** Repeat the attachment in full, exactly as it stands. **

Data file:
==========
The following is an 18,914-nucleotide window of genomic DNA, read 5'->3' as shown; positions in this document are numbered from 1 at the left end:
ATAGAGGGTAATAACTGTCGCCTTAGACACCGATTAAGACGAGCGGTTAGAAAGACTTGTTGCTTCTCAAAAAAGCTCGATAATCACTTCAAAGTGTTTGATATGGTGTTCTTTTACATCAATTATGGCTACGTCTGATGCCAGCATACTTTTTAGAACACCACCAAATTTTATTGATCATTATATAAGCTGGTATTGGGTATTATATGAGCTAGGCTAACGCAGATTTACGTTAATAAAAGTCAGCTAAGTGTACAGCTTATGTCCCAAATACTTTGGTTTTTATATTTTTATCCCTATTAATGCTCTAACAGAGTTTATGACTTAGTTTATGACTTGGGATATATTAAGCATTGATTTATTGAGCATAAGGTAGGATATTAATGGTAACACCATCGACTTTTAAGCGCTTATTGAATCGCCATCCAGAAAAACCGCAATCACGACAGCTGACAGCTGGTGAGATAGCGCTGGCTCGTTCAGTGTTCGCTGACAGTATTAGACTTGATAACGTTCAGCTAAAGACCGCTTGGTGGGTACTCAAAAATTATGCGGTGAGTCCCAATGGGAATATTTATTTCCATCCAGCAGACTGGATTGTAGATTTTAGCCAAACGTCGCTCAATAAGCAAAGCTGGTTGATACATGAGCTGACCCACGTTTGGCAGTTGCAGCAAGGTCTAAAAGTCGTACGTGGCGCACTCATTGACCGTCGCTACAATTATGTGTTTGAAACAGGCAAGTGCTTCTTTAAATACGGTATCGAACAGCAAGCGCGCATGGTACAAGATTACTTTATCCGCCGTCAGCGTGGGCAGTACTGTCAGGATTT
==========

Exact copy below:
The following is an 18,914-nucleotide window of genomic DNA, read 5'->3' as shown; positions in this document are numbered from 1 at the left end:
ATAGAGGGTAATAACTGTCGCCTTAGACACCGATTAAGACGAGCGGTTAGAAAGACTTGTTGCTTCTCAAAAAAGCTCGATAATCACTTCAAAGTGTTTGATATGGTGTTCTTTTACATCAATTATGGCTACGTCTGATGCCAGCATACTTTTTAGAACACCACCAAATTTTATTGATCATTATATAAGCTGGTATTGGGTATTATATGAGCTAGGCTAACGCAGATTTACGTTAATAAAAGTCAGCTAAGTGTACAGCTTATGTCCCAAATACTTTGGTTTTTATATTTTTATCCCTATTAATGCTCTAACAGAGTTTATGACTTAGTTTATGACTTGGGATATATTAAGCATTGATTTATTGAGCATAAGGTAGGATATTAATGGTAACACCATCGACTTTTAAGCGCTTATTGAATCGCCATCCAGAAAAACCGCAATCACGACAGCTGACAGCTGGTGAGATAGCGCTGGCTCGTTCAGTGTTCGCTGACAGTATTAGACTTGATAACGTTCAGCTAAAGACCGCTTGGTGGGTACTCAAAAATTATGCGGTGAGTCCCAATGGGAATATTTATTTCCATCCAGCAGACTGGATTGTAGATTTTAGCCAAACGTCGCTCAATAAGCAAAGCTGGTTGATACATGAGCTGACCCACGTTTGGCAGTTGCAGCAAGGTCTAAAAGTCGTACGTGGCGCACTCATTGACCGTCGCTACAATTATGTGTTTGAAACAGGCAAGTGCTTCTTTAAATACGGTATCGAACAGCAAGCGCGCATGGTACAAGATTACTTTATCCGCCGTCAGCGTGGGCAGTACTGTCAGGATTT